This small but obviously a good thing, is said to be down to the company’s improved customer service and ticket selling.
The airline expects load factors to increase 3-4 percentage points to ‘close to 86% of available seats this year.
So basically, translated into humans, an increase of 3-4 points on the Boeing 737s, with space for 189 people on them, would represent between 6-7 more passengers.
This news comes just after the Irish airline took delivery of the first part of 380 Boeing jets over the next ten years. That’s a big letter box that fits 380 planes through it.
This addition to the fleet should take the airline’s passengers from 82 million to 150 million a year.
Forward bookings also increased between September and January, when the airline started to sell tickets up to a year in advance instead of the previous nine months barrier.
To top that off, they’re looking to buy Cyprus Air and have completed all the paperwork required to start its first routes to Russia, with proposed flights from Dublin to Moscow and St. Petersburg.
While everyone was ooohing and aaahing over the new iPhone and Apple Watch news while complaining about Bono invading their privacy, the noble giant that begun the Apple revolution was, basically, taken out the back and killed.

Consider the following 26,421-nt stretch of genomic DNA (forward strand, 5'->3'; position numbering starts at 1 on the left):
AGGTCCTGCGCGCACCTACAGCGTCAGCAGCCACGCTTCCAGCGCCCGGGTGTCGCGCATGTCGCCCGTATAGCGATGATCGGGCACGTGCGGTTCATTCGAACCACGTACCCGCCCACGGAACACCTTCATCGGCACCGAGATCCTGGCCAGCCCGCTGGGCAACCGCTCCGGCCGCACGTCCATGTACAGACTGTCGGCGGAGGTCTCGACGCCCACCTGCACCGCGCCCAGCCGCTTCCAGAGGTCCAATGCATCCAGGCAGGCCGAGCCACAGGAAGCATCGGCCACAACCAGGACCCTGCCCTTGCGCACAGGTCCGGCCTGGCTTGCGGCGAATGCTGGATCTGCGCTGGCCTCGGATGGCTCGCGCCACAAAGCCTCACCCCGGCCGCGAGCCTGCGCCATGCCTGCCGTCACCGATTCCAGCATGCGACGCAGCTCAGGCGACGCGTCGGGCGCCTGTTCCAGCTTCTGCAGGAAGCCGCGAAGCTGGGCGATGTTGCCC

Since the Apple site was updated to show off the new products, the iPod Classic was nowhere to be seen, indicating once and for all that that’s it.
This means no more hard drive and wheel control for the iPod line-up, and more importantly, no more 80 or 160GB of storage.
Literally a design classic that put the whole i-thing into the vernacular, there have been no new iPods produced since 2012, however there are still places where you can snap one up before they’re a thing of the past.
Directors from RBS and Lloyds are not happy at the prospect of Scotland voting ‘Yes’ to independence and are mithering the government to introduce legislation that would help the relocation of their legal headquarters. They want politicians to usher in a new Act of Parliament so that banks can avoid the need for a lengthy legal process handled by the courts when they want to flee Scotland, screaming in panic.
Bosses from both companies are worried that the relocation process will be a faff, because of their banking licences and legal base. They need to go through a thing called a Part 7 Transfer under the Financial Services and Markets Act, and they think it would be far too time-consuming.
They’ve had months and months to sort this out. It all reeks of doing your homework on the bus to school and moaning about it to everyone else, but what else would you expect from this shower?